After yesterday's big lot of Deisho ships and fighters
today is prep day for some experimental projects. The easiest of them is finished up, so I present you with a proof of concept kitbash inspired by some old QT Models figures.
This is the "Highlander" scoop miner/gas transport, registry number SC/T-88D8, currently in colonial government service in the New Hoboken system. Calling her a "ship" is pushing the definition pretty hard, as this type of scoop miner is mostly just a cruiser-sized armored cargo sphere meant for holding pressurized gas. The control module and (unmanned) main drive are plugged into attachment sockets in the sphere and three attitude thrusters are molecularly bonded to the hull.
The control module has three docking arms for three winged shuttles designed to scoop material from the atmosphere of gas giants and return it to their mother "ship" to undergo initial filtering and processing, separating out valuable elements as well as fuel and reaction mass for use on the work site. The module contains some minimal crew accommodations (only slightly better than the shuttles' own) and the pumping and filtration gear. The work crews spend most of their time in their shuttles, which work rotating shifts 24/7 until the sphere is filled with its pressurized cargo. One shuttle and crew is always attached to the ship, monitoring gas filtration and orbital positioning while the other two are "down in the soup" collecting gas. The SC/T has no flight avionics of its own and is actually flown from one of the docked shuttles remotely operating the various thrusters.
The Highlander is only minimally capable of interplanetary travel, and its low thrust requires it to maintain a high orbit over the gas giant it's currently mining. The shuttles themselves have extremely powerful engines for their size, and given access to all the free reaction mass they can use a scooping run can be finished in well under a 24 hour period. Modern, well built and rigorously maintained, they actually account for close to 70% of the SC/T's total value. When one is occasionally lost due to the hazards of gas mining, the remaining crews are under standing orders to return to base rather than attempting to carry on operations with only two shuttles.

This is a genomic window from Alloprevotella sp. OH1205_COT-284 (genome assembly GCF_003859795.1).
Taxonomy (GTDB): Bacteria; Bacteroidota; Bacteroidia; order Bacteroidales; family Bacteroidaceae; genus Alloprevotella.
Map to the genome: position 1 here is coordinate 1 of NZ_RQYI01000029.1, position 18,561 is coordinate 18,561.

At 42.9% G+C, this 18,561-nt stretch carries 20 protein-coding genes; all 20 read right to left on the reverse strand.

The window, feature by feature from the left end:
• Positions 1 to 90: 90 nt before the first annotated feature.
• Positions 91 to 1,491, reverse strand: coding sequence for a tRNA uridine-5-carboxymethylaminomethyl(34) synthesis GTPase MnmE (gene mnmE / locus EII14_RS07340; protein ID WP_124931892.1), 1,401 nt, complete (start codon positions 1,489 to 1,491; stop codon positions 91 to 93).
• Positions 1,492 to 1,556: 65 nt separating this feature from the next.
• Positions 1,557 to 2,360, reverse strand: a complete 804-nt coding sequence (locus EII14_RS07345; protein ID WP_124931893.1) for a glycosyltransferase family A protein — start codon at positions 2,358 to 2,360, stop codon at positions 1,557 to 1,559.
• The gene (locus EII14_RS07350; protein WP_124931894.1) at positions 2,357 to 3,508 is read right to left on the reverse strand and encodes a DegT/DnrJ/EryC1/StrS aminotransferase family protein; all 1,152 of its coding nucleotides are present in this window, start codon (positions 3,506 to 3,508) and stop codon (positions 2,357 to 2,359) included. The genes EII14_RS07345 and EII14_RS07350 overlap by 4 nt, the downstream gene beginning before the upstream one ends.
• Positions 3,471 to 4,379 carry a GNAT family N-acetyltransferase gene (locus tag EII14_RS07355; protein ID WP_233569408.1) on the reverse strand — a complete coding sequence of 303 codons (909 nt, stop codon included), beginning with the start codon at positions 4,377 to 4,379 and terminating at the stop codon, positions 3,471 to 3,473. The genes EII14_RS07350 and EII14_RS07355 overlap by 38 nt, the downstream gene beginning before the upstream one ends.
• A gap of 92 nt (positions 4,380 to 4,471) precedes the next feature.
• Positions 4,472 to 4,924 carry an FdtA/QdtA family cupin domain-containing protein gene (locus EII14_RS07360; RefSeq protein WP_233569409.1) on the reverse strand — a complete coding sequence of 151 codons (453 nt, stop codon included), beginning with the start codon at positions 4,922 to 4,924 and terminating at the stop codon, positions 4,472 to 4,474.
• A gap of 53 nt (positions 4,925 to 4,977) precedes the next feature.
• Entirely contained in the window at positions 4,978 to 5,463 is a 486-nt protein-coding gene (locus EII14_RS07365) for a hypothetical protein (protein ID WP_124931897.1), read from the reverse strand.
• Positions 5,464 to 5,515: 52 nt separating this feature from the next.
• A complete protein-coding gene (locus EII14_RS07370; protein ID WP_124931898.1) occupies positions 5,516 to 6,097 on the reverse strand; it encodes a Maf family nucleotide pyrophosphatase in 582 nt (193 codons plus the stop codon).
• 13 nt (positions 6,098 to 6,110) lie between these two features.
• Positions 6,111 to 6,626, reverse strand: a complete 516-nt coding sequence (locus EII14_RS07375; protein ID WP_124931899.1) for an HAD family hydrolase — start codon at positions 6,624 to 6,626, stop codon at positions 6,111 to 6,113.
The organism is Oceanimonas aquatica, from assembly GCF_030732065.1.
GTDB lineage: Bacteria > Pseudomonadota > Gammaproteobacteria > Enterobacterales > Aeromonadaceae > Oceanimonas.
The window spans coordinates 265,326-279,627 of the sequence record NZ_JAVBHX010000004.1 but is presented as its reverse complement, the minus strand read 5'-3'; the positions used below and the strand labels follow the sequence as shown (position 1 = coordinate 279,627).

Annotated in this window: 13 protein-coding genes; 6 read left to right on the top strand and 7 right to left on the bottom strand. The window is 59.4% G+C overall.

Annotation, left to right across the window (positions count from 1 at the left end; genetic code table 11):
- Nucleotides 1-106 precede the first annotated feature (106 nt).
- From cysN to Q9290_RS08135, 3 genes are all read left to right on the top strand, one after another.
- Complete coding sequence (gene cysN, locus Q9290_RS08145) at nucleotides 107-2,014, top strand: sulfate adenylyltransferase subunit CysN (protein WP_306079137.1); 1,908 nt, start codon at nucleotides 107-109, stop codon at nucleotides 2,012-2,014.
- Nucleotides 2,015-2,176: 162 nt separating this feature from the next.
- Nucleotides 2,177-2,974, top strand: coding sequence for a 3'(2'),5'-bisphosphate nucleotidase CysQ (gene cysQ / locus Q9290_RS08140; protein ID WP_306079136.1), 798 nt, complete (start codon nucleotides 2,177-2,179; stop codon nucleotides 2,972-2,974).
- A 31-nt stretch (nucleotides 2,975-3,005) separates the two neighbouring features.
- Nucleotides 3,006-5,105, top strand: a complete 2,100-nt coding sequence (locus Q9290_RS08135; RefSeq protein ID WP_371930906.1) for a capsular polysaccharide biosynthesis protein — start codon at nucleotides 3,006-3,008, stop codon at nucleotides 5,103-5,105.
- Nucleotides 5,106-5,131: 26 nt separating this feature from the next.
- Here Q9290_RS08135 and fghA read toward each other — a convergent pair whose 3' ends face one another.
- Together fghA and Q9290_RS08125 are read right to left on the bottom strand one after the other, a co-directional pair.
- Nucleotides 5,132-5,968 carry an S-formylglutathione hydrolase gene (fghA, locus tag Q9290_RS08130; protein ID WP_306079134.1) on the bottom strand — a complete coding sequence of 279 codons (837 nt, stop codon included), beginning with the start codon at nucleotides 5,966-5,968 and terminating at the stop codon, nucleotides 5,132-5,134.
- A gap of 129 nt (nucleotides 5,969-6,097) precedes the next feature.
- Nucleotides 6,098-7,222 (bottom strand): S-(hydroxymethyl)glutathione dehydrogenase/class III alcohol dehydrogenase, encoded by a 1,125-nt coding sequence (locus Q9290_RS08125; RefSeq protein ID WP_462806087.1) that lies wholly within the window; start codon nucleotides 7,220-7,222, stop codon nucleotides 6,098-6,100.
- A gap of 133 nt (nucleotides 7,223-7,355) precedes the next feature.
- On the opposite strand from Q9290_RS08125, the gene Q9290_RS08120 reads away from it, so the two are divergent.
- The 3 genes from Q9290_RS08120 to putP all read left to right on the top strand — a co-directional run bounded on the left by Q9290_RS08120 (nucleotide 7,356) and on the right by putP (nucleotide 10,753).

Most gas mining ops using similar vessels fly to a spaceborn refinery platform, empty their cargo, and return to the work site as fast as possible. New Hoboken, as an interstellar backwater, lacks high-capacity refining in-system though. Instead, they have a half a dozen of the "main hull" spheres on hand, and when one is filled they store it in orbit to await a jump-tug to carry it to market. The control module and drive unit are "unplugged" from the sphere, the attitude jets are debonded, and the whole array is fitted to a new sphere. The process takes only a few days during which the shuttle crews go on leave, after which the "new ship" is issued a fresh registry number and returns to work in the outer system. Traditions (and superstitious workers) demand that the Highlander name be transferred to the new registry code.
All three scoop shuttles attached? Someone's either loafing on the jump or the Highlander is crawling to or from the work site.
If I were that Kra'Vak destroyer I don't think I'd be getting quite that close to their prey. Poking a hole in the Highlander when she's loaded is likely to produce some explosive results. The compound gasses themselves aren't technically explosive, but the substances they decay into when not under extreme pressure sure are - and that's not considering the way that armored sphere will burst when compromised and spray debris everywhere.